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Jesse Rodriguez

Dr. Jesus (Jesse) Rodriguez, Ed.D. has spent over twenty years in Catholic Secondary Education school as teacher and administrator.  He is a lecturer in the College of Education at California State University, Long Beach where he teaches Qualitative Research Methods in the Educational Leadership Doctoral Program and an Affiliate Professor at Creighton University where he teaches in their On-Line Leadership Studies Program.

His research interests center on issues of equity and access for student populations in Multicultural / Multiethnic contexts. He is particularly interested in Immigrant Students / Undocumented Students and Latina/o’s in Education.  Other areas of interest include Educational Leadership / Organizational Theory in Catholic Secondary Schools, Qualitative Research Methods and Latina/o Critical Theory. His research agenda has evolved to include curriculum development in the area of “Border Studies.”

Dr. Rodriguez has shared his research at the American Educational Research Association (AERA), the University Council for Educational Administration (UCEA), Sociology of Education Association (SEA), the Annual International University Council for Educational Administration Conference on Values and Leadership, and College-Board.  In 2009, he was named Clark Scholar by Division A and L from the American Educational Research Association (AERA) and the University Council for Educational Administration (UCEA).  His publications have appeared in the Journals of Momentum (National Catholic Educational Association) and the Association of Mexican American Educators.  He holds M.A. Degrees in Theology and English Literature.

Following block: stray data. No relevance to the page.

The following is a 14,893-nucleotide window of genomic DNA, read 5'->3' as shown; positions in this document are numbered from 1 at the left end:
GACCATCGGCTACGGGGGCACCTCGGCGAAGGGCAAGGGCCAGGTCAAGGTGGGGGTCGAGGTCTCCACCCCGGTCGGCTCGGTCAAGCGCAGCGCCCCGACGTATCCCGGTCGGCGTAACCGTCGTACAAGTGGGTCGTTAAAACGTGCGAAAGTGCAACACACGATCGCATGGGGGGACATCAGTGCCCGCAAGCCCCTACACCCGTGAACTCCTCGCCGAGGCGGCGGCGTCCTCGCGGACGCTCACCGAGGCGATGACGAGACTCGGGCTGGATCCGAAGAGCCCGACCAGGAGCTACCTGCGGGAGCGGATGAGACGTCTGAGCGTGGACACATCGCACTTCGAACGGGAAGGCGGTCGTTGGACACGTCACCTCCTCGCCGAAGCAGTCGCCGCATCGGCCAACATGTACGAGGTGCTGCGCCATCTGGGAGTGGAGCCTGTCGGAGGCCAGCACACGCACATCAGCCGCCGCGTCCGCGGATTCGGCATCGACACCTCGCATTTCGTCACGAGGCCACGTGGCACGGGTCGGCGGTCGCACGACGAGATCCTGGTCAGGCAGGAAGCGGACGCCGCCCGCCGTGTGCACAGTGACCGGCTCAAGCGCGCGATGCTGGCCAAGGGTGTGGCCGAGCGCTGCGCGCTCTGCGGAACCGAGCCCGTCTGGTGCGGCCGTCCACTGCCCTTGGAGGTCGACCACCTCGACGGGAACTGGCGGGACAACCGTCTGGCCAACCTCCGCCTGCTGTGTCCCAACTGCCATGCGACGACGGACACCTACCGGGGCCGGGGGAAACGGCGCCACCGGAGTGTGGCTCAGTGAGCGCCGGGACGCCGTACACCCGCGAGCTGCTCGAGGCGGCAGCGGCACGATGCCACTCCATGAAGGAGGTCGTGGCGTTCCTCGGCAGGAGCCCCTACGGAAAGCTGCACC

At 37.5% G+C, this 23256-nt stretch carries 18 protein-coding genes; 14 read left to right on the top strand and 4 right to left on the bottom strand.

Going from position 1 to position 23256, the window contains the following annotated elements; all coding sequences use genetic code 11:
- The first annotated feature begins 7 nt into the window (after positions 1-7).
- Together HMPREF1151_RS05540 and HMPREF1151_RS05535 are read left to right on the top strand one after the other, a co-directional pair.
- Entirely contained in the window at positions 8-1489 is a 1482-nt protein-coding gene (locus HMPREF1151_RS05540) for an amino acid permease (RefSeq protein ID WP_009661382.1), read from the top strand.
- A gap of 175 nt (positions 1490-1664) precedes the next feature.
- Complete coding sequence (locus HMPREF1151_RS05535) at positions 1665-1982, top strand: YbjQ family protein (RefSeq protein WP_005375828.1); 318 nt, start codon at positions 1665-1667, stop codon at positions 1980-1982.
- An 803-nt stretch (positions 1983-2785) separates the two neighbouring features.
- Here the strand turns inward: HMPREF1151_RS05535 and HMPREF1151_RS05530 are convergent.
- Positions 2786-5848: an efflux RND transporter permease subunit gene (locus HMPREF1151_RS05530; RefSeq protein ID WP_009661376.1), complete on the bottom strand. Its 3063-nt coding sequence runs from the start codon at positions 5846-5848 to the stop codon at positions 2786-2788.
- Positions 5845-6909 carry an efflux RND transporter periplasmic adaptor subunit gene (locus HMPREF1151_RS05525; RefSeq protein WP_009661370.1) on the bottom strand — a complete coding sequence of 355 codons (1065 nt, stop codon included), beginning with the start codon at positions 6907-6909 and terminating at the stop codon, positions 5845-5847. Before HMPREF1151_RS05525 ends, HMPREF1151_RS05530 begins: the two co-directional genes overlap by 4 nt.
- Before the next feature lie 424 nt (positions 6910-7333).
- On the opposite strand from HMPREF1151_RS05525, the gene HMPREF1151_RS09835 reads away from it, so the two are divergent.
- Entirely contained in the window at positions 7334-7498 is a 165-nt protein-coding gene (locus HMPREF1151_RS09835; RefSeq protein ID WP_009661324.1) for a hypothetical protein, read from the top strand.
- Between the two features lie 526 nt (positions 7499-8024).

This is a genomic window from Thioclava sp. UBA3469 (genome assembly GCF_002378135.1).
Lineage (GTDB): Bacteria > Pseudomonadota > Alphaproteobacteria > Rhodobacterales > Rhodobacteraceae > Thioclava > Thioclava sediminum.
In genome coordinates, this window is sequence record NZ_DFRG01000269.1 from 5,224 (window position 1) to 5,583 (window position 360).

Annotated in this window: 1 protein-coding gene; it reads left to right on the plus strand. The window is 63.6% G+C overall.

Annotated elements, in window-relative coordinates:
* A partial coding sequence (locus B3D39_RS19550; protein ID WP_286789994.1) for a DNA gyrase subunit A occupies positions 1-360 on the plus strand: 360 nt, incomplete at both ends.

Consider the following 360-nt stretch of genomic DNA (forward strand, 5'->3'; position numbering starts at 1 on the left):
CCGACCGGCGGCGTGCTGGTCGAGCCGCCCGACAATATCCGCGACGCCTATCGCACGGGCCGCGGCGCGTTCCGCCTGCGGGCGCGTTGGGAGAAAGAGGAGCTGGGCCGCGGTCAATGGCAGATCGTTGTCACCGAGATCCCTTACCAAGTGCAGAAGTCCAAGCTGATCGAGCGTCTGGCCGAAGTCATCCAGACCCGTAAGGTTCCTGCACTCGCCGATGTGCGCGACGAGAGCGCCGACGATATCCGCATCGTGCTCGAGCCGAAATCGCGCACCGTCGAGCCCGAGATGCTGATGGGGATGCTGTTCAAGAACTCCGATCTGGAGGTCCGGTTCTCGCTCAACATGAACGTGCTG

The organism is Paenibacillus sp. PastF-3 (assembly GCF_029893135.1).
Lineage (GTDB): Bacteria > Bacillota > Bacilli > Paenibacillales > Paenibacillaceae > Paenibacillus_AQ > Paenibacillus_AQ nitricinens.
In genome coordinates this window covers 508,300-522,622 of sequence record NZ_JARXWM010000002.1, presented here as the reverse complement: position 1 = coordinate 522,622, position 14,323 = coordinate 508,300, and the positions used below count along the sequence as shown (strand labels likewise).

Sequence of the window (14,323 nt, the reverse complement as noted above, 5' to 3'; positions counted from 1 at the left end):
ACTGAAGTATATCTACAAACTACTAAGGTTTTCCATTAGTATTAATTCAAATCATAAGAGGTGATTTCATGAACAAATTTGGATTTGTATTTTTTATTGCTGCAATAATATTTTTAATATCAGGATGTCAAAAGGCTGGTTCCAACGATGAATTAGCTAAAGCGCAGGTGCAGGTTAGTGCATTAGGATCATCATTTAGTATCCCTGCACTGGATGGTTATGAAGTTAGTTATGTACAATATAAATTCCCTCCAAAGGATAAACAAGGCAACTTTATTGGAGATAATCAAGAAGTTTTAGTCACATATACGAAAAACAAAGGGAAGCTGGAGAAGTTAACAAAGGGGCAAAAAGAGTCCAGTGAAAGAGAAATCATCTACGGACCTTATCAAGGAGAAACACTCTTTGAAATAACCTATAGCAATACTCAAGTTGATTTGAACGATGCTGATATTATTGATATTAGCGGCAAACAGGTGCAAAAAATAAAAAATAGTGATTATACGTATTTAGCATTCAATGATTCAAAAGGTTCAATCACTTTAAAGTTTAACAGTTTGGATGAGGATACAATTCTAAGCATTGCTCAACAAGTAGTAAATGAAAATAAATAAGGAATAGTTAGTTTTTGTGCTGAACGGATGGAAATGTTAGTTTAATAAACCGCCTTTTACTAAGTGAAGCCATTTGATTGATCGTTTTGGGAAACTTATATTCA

Teaching Philosophy:

My teaching philosophy reflects a desire of working in a collaborative environment that leads to fostering co-partnerships in teaching and learning between students and faculty within a school, across disciplines, and among educational communities including local communities and public industry partnerships outside of an institution. It is a philosophy of teaching (and learning) that is guided by a “personal concern for the whole life of each student” and one that, I believe, reflects the fundamental principles of inclusion, social justice, and the valuing of every human being.

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